On screen: Bettany and Foy as the Duke and Duchess of Argyll in A Very British Scandal
Margaret Argyll continued to throw lavish parties at her Grosvenor House apartment throughout the 1970s and 1980s and called out her ex-husband the Duke as a ‘fiend and a sadist’.
For his part, the Duke went on to marry divorcee Mathilda Coster Mortimer, granddaughter of New York banker and clubman William B. Coster who had previously been married to Clemens Heller, founder of a school in Salzburg, オーストリア.
The couple had a daughter, Lady Elspeth Campbell, who died in infancy.
に 1969 they moved to France, splitting their time between Paris and Vézelay, but returned to Edinburgh before the Duke’s death in April 1973, 歳の時に 69. Mathilda Campbell died in 1997 in Paris.
The Duke’s grandson Torquhil Campbell, 13th Duke of Argyll, currently holds the title.
Divorce case: The Duchess of Argyll arrives at court with her solicitor for the start of her divorce proceedings in 1962. The case was brought to life in the three-part BBC series
Publicly shamed: The Duchess (played by Claire Foy) was called out for her ‘perversions’ by the judge who said she had a ‘debased’ sexual appetite that had led to the end of her marriage
So who was the headless man? Theories and rumours… and a secret Margaret took to the grave
The ‘Headless Man’ in the salacious pictures of the duchess disclosed in the divorce case has never been definitively identified.
Society ached to know his identity, and the duke was even required to pose naked to prove the torso wasn’t his.
The suspects included Hollywood actor Douglas Fairbanks Jr and German diplomat Sigismund von Braun, but chief among them was Duncan Sandys, the Minister of Defence and Winston Churchill’s son-in-law.
A Channel 4 documentary in 2000 claimed that the ‘Headless Man’ was in fact two different men – Sandys and Fairbanks Jr – but it seems this may be one secret Margaret carried with her to her grave.
The scene was recreated to scandalous effect in the second episode of A Very British Scandal, with Claire Foy donning lingerie and pearls and handing the camera to her mystery lover.
悪名高い: The moment the Duchess performed a sexual act on a man in her Mayfair apartment – and captured it on camera – was recreated in A Very British Scandal
Scantily clad: Wearing black lingerie and a string of pearls, the Duchess (Foy) handed her mystery lover the camera (上記) as she lowered herself down his body
Two years after her ex-husband’s death, Margaret Argyll published her memoir, Forget Not, which was ill-received by critics.
It did not offer clues to the identity of the ‘Headless Man’, whose identity was a secret Margaret took to the grave.
に 1979 she was given a gossip column in society bible Tatler magazine but it lasted only three years before being scrapped.
However her antics remained of huge interest to gossip columnist and society tittle-tattles.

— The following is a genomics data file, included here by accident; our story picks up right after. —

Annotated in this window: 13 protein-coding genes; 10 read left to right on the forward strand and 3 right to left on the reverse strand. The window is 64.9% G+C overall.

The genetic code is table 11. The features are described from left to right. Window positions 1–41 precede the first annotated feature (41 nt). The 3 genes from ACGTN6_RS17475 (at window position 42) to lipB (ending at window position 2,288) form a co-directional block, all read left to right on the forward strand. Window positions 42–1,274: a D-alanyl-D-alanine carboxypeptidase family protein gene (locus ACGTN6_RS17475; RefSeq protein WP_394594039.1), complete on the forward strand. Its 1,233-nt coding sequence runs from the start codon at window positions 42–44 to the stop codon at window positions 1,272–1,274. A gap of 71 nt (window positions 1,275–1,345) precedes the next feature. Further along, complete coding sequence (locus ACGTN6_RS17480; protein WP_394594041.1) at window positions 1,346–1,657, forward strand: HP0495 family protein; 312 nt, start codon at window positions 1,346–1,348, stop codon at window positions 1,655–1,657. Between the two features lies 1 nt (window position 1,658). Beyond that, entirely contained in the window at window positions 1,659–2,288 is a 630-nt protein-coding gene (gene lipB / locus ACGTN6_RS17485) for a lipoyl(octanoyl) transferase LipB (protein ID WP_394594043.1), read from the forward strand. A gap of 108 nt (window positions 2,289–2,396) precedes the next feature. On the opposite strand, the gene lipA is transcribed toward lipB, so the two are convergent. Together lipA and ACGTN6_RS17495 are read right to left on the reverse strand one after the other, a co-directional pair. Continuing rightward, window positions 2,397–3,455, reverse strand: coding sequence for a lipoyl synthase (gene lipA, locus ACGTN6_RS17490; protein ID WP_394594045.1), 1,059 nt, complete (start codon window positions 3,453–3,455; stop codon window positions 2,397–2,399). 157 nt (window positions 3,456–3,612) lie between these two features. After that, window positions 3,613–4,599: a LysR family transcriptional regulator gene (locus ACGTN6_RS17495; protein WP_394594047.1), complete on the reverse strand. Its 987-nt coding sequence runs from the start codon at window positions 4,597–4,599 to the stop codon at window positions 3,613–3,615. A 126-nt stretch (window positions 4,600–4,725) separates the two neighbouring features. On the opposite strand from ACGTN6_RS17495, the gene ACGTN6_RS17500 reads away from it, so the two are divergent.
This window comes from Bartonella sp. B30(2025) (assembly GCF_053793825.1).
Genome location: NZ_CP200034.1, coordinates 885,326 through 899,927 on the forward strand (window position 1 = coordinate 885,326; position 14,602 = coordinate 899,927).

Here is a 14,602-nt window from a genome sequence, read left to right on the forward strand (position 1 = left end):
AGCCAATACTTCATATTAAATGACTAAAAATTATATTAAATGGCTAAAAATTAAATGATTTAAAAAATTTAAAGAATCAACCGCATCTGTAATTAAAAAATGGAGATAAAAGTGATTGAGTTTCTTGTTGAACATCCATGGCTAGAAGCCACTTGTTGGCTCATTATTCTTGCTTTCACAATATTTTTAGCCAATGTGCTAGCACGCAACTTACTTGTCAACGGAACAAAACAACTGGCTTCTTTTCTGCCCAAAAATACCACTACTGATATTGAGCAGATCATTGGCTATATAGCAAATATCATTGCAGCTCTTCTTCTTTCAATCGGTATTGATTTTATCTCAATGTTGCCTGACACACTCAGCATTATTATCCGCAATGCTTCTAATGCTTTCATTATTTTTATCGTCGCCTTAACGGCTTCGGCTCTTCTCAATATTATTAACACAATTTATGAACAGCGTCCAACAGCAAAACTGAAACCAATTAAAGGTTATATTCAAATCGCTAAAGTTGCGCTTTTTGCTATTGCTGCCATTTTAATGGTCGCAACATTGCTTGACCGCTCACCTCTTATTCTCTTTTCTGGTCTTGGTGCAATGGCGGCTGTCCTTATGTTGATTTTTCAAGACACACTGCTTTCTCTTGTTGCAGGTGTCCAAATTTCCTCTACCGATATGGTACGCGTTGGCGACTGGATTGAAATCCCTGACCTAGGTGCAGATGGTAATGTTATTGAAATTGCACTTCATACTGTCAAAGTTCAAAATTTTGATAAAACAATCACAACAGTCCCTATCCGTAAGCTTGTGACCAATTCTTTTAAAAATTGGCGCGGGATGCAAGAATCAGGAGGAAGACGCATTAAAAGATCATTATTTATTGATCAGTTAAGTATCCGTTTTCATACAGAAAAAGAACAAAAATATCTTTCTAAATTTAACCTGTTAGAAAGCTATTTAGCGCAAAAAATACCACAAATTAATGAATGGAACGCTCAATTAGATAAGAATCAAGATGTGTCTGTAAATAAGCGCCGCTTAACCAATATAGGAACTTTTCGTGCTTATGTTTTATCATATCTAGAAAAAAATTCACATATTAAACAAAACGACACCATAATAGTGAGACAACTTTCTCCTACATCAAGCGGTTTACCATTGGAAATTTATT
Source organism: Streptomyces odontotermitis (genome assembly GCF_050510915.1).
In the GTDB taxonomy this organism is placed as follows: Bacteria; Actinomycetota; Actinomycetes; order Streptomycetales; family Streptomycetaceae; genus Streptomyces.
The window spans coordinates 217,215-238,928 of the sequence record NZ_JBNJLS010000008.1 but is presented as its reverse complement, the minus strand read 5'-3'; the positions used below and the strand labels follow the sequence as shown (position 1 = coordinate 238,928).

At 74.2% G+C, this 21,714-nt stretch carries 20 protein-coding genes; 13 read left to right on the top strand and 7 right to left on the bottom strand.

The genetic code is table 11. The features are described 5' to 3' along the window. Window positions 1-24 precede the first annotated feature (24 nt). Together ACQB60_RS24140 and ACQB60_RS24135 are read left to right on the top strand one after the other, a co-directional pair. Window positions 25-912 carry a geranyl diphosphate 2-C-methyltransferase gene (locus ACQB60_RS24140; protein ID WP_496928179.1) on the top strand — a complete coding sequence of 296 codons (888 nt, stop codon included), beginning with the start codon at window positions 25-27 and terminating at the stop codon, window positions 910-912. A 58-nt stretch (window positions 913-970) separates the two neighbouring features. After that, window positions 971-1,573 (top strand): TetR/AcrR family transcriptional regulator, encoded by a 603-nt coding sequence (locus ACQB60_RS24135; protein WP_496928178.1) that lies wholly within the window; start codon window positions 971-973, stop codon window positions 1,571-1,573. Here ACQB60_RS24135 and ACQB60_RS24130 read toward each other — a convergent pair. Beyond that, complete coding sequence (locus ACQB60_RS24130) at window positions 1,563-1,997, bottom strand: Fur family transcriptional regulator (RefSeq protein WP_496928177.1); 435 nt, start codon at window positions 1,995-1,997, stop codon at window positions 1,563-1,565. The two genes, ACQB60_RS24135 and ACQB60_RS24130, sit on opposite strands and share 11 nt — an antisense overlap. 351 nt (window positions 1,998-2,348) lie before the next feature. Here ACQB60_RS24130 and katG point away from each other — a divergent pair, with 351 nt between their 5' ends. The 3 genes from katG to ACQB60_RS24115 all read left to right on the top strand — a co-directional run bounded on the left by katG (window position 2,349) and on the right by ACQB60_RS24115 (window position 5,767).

に 1989 she was involved in a highly public prosecution of her Moroccan maid, who had run up a telephone bill of thousands of pounds. The maid claimed that the Duchess had said she could call her family overseas but didn’t remember doing so because she had been drunk on whisky.
Jet set: Margaret Argyll continued to throw lavish parties at her Grosvenor House apartment throughout the 1970s and 1980s and called out her ex-husband the Duke as a ‘fiend and a sadist’. 写真, striding through Heathrow Airport in 1965, two years after her divorce
Fourth wife: For his part, the Duke went on to marry divorcee Mathilda Coster Mortimer, granddaughter of New York banker and clubman William B. Coster. 上, the couple in France in 1963. He died in Edinburgh in 1973, 歳の時に 69
The maid’s stories were dismissed and she was given a suspended sentence.
The Duchess also fell out with another maid, Edith Springett, who was in her employ for more than a decade but was roundly dismissed when she was found passed out in her employer’s bedroom next to an empty bottle of whisky.
Demonstrating her kinder side, Margaret Argyll also adopted two boys, who she put through school, and delighted in a series of miniature French poodles.
Two years after her ex-husband’s death, Margaret Argyll published her memoir, Forget Not (1975), which was ill-received by critics
In the final 20 years of her life, Margaret Argyll made a handful of TV appearances. に 1977 she spoke to Melvyn Bragg ために BBC‘s Read All About It, saying she ‘didn’t like’ the ‘unkind’ press attention that came following her high-profile divorce from her husband.
She explained she had found coverage in the 1930s to 1950s – when she was a much admired debutante – ‘very pleasant’, adding she was friends with journalists who she ‘absolutely trusted.’
However she said she had found publicity had become ‘ghastly’, 追加する: ‘ I must say lately, the press, has become very unkind to put it quite mildly. I haven’t liked it at all.’
に 1988, Margaret Argyll, a vocal supporter of animal rights, appeared on Channel 4’s After Dark to discuss the Grand National ‘from the horse’s point of view’, but left halfway through filming because she was ‘very tired’.
In her later years, thanks to bad investments and spending beyond her means, Margaret’s fortune dwindled.
In the papers: The Duchess’ antics remained of huge interest to gossip columnist and society tittle-tattles. 写真, 裁判所の外 1971, when she sued her solicitor for negligence
に 1978 was forced to move from her Grosvenor House apartment into a suite in the Grosvenor House Hotel – with her maid in tow.
Twelve years later she was evicted in the hotel but was able to move into an apartment thanks to the support of friends and her first husband, Charles Sweeny.
She later took up residence in a nursing home, where she died almost penniless in 1993, after a bad fall. 彼女はそうだった 80 年.
Margaret Argyll is buried next to her first husband Charles, who died just four months before her, at Brookwood Cemetery in Woking, サリー.
話す: で 1977 インタビュー (上記) she slammed the ‘ghastly’ press coverage she received following the divorce from her husband